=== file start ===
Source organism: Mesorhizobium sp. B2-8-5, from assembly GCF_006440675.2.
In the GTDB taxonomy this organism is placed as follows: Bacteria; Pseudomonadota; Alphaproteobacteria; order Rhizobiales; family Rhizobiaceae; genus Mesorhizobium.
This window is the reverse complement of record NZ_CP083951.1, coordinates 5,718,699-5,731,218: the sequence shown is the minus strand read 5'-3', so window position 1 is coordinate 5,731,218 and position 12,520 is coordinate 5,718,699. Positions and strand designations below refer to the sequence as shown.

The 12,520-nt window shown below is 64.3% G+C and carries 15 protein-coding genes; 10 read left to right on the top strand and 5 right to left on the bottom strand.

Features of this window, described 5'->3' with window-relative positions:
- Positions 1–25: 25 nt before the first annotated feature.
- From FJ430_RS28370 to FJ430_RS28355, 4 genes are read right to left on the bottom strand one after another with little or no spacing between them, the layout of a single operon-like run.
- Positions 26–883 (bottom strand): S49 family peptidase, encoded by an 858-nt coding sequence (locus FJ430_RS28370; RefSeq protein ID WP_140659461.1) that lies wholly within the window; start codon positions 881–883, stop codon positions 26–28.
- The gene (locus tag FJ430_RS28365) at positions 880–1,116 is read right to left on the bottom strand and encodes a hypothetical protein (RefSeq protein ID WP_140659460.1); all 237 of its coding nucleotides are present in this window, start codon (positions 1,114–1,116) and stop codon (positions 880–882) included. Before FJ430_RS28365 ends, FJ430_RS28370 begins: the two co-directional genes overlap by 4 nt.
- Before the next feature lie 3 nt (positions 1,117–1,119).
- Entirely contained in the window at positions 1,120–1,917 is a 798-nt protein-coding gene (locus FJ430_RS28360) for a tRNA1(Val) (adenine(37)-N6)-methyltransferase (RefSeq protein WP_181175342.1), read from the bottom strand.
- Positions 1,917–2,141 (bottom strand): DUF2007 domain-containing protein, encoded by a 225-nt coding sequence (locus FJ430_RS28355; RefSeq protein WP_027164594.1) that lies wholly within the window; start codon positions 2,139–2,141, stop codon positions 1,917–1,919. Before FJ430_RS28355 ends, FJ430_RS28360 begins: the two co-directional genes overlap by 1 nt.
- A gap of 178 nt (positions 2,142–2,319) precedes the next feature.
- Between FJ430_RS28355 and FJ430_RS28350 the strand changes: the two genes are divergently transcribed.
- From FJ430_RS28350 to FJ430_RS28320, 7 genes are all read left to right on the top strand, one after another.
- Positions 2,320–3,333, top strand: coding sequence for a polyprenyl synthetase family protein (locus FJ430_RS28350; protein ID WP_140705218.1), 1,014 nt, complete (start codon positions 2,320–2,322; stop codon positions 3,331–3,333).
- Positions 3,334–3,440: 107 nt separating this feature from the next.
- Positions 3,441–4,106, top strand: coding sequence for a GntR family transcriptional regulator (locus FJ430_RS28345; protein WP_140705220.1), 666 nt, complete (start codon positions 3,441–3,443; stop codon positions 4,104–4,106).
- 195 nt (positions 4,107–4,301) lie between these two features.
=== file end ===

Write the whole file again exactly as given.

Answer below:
Source organism: Mesorhizobium sp. B2-8-5, from assembly GCF_006440675.2.
In the GTDB taxonomy this organism is placed as follows: Bacteria; Pseudomonadota; Alphaproteobacteria; order Rhizobiales; family Rhizobiaceae; genus Mesorhizobium.
This window is the reverse complement of record NZ_CP083951.1, coordinates 5,718,699-5,731,218: the sequence shown is the minus strand read 5'-3', so window position 1 is coordinate 5,731,218 and position 12,520 is coordinate 5,718,699. Positions and strand designations below refer to the sequence as shown.

The 12,520-nt window shown below is 64.3% G+C and carries 15 protein-coding genes; 10 read left to right on the top strand and 5 right to left on the bottom strand.

Features of this window, described 5'->3' with window-relative positions:
- Positions 1–25: 25 nt before the first annotated feature.
- From FJ430_RS28370 to FJ430_RS28355, 4 genes are read right to left on the bottom strand one after another with little or no spacing between them, the layout of a single operon-like run.
- Positions 26–883 (bottom strand): S49 family peptidase, encoded by an 858-nt coding sequence (locus FJ430_RS28370; RefSeq protein ID WP_140659461.1) that lies wholly within the window; start codon positions 881–883, stop codon positions 26–28.
- The gene (locus tag FJ430_RS28365) at positions 880–1,116 is read right to left on the bottom strand and encodes a hypothetical protein (RefSeq protein ID WP_140659460.1); all 237 of its coding nucleotides are present in this window, start codon (positions 1,114–1,116) and stop codon (positions 880–882) included. Before FJ430_RS28365 ends, FJ430_RS28370 begins: the two co-directional genes overlap by 4 nt.
- Before the next feature lie 3 nt (positions 1,117–1,119).
- Entirely contained in the window at positions 1,120–1,917 is a 798-nt protein-coding gene (locus FJ430_RS28360) for a tRNA1(Val) (adenine(37)-N6)-methyltransferase (RefSeq protein WP_181175342.1), read from the bottom strand.
- Positions 1,917–2,141 (bottom strand): DUF2007 domain-containing protein, encoded by a 225-nt coding sequence (locus FJ430_RS28355; RefSeq protein WP_027164594.1) that lies wholly within the window; start codon positions 2,139–2,141, stop codon positions 1,917–1,919. Before FJ430_RS28355 ends, FJ430_RS28360 begins: the two co-directional genes overlap by 1 nt.
- A gap of 178 nt (positions 2,142–2,319) precedes the next feature.
- Between FJ430_RS28355 and FJ430_RS28350 the strand changes: the two genes are divergently transcribed.
- From FJ430_RS28350 to FJ430_RS28320, 7 genes are all read left to right on the top strand, one after another.
- Positions 2,320–3,333, top strand: coding sequence for a polyprenyl synthetase family protein (locus FJ430_RS28350; protein ID WP_140705218.1), 1,014 nt, complete (start codon positions 2,320–2,322; stop codon positions 3,331–3,333).
- Positions 3,334–3,440: 107 nt separating this feature from the next.
- Positions 3,441–4,106, top strand: coding sequence for a GntR family transcriptional regulator (locus FJ430_RS28345; protein WP_140705220.1), 666 nt, complete (start codon positions 3,441–3,443; stop codon positions 4,104–4,106).
- 195 nt (positions 4,107–4,301) lie between these two features.